This entertaining arcade-style football game was largely overshadowed by Madden, which dominated the Genesis year after year. Tecmo Super Bowl is faithful to the stellar NES version, almost to a fault. The graphics aren't much better, and the controls are exactly the same. Only two buttons are used on the controller, mirroring the NES control scheme. While some might consider this lack of innovation somewhat of a letdown, Super Bowl still delivers the same addictive Tecmo action that ruled the NES. The side view of the field gives you a good vantage point, except for receivers running off the screen when they going deep. The gameplay is easy to learn, and I love how tapping a button lets you to break tackles. Incomplete passes are always tipped into the air, but unfortunately you can't snag them. Exciting cut scenes accentuate diving catches, sacks, field goals, and celebrations. During field goals you get a terrific view of the ball passing through the uprights from a number of angles. In the proud tradition of the series, there's an entertaining halftime show with jumping cheerleaders and an air show. A battery backup saves your season mode and statistical data. If there's a flaw to be found with Tecmo Super Bowl, it lies in the audio. The obnoxious music is far less endearing than the quaint NES tunes, and the voice synthesis is awful. All in all, this is still the Tecmo Football you've always loved, although it's really no better than the old NES version. © Copyright 2004 The Video Game Critic.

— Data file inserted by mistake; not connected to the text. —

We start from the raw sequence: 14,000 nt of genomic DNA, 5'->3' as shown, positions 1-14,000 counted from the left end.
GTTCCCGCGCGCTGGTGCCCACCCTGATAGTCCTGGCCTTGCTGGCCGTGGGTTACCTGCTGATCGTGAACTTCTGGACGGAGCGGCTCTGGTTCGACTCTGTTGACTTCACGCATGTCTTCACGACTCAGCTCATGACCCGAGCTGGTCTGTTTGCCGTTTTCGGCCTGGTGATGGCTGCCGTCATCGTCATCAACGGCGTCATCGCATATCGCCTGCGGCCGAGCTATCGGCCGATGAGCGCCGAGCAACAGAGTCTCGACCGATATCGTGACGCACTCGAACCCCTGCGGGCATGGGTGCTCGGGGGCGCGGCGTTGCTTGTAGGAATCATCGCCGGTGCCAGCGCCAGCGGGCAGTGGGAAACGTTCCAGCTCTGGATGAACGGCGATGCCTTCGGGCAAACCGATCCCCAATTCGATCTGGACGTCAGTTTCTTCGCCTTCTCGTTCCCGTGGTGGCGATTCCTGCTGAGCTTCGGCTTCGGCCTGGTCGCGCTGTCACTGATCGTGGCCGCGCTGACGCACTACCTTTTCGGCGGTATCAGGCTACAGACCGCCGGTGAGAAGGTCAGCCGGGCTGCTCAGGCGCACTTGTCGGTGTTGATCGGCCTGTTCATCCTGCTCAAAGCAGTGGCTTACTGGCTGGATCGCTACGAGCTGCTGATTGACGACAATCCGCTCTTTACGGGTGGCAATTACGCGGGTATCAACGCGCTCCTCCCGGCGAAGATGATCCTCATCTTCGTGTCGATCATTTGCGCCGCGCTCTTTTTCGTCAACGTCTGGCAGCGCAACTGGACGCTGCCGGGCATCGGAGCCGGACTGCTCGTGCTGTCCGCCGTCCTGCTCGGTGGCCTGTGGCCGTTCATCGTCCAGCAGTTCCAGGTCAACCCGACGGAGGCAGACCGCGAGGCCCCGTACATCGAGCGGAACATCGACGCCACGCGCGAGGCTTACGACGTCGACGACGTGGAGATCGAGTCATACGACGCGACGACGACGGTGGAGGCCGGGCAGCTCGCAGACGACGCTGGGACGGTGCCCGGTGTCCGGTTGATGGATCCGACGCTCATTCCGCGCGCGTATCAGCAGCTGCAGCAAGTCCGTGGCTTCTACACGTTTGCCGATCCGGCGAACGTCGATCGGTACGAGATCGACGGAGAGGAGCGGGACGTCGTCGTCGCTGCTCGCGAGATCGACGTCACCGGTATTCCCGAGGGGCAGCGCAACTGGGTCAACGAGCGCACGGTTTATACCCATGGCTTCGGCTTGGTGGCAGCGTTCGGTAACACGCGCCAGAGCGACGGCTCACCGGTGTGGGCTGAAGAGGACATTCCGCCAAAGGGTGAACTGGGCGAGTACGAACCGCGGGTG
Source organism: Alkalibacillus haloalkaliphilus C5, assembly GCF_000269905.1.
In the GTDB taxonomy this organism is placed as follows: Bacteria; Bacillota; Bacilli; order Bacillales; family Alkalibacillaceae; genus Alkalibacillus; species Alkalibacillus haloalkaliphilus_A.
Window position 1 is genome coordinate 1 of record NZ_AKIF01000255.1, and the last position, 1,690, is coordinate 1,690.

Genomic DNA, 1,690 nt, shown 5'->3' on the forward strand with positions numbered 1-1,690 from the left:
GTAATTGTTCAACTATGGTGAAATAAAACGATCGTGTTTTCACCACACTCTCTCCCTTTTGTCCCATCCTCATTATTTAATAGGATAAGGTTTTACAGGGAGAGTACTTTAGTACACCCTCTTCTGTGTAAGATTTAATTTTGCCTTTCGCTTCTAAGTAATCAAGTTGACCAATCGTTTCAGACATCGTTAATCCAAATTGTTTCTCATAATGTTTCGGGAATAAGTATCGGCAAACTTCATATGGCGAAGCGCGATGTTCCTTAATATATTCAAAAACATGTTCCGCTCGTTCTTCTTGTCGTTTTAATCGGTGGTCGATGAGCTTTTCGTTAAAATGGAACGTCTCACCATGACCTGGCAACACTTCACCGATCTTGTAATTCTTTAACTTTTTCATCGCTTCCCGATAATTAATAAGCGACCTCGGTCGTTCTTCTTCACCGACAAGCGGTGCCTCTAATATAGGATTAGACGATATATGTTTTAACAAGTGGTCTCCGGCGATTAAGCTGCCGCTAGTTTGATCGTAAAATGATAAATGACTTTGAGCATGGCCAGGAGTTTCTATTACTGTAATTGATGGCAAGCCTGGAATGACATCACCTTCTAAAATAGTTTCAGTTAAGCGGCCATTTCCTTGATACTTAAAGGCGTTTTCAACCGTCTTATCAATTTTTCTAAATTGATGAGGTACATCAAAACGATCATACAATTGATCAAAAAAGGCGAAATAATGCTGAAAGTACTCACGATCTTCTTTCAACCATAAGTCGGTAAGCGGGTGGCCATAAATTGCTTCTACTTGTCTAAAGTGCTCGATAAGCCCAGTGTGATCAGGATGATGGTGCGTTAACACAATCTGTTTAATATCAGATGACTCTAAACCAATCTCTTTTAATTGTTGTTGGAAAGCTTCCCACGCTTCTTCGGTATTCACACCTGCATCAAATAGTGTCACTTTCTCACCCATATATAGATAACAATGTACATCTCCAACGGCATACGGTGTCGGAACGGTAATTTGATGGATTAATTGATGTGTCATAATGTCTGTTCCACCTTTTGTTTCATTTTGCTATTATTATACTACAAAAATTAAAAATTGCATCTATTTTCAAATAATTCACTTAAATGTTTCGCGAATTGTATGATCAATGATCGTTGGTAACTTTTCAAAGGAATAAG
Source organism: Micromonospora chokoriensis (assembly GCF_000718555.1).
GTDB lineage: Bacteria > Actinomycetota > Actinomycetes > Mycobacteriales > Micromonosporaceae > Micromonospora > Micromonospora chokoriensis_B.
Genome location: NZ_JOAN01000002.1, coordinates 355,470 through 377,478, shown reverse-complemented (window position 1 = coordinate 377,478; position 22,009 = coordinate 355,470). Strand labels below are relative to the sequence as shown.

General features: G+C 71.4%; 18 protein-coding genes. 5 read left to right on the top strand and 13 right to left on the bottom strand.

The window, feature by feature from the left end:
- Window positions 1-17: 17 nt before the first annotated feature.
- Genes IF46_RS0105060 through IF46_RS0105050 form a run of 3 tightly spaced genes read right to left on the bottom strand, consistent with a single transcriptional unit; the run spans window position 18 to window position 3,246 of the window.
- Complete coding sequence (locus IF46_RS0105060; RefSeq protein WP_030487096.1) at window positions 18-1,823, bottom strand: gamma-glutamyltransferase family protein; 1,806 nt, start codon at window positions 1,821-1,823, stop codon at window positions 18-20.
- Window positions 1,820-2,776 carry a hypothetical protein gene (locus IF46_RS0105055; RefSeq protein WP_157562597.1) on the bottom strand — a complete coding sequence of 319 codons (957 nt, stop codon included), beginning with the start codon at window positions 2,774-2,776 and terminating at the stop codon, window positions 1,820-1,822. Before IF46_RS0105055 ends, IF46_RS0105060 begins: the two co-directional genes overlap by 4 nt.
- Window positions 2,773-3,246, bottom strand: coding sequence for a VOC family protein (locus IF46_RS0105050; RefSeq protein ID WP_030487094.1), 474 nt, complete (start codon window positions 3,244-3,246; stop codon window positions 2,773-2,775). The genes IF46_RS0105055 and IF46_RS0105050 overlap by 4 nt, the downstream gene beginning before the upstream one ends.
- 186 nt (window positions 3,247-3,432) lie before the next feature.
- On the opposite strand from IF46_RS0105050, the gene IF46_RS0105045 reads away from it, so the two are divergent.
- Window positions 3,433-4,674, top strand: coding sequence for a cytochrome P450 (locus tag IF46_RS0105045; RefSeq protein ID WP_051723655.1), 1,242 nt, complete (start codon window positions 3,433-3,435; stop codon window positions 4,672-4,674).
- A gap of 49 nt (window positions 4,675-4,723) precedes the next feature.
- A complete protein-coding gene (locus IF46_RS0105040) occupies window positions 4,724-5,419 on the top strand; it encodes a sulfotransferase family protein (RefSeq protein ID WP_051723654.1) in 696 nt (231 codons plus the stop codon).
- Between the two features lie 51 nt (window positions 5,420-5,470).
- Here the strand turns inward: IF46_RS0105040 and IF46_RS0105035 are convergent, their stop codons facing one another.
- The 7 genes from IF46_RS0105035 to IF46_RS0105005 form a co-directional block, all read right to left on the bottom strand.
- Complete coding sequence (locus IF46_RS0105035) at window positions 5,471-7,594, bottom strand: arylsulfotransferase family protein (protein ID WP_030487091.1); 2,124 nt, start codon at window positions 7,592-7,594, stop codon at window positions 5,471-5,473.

Tecmo Super Bowl III: Final Edition
Publisher: Tecmo (1993)
Teenage Mutant Ninja Turtles: The Hyperstone Heist
Publisher: Konami (1992)
Terminator 2: Judgement Day
Publisher: Acclaim (1993)
Publisher: Virgin (1992)
Recommended variation: easy
Our high score: EVV 44000
Publisher: Fox Interactive (1994)
Our high score: 6300
Thunder Force II
Publisher: Sega (1989)
This was the first game of the classic Thunder Force series of shooters to be released in the U.S. Thunder Force 2 alternates between overhead and side-view stages. The overhead stages aren't too hot. You can fly in four directions, but this freedom presents a problem: where are you supposed to go? You can blow up everything in sight and open gates to access new areas, but your final objective is never quite clear. Finally I figured out that you need to destroy all the enemy fortresses to advance to the next stage. When I finally reached level 2, the REAL fun began. There's some great side-scrolling shooting action here, with all kinds of cool weapons. You'll get six continues to make it through nine excessively hard levels. Thunder Force 2 isn't great, but it set the stage for superior Thunder Force 3. © Copyright 2001 The Video Game Critic.
Thunder Force III
Publisher: Sega (1990)
Our high score: 158,720
Publisher: Taito (1991)
Our high score: 65,400
Publisher: Sirata (1993)
Rating: Mature (blood and gore)
Publisher: Spectrum Holobyte (1993)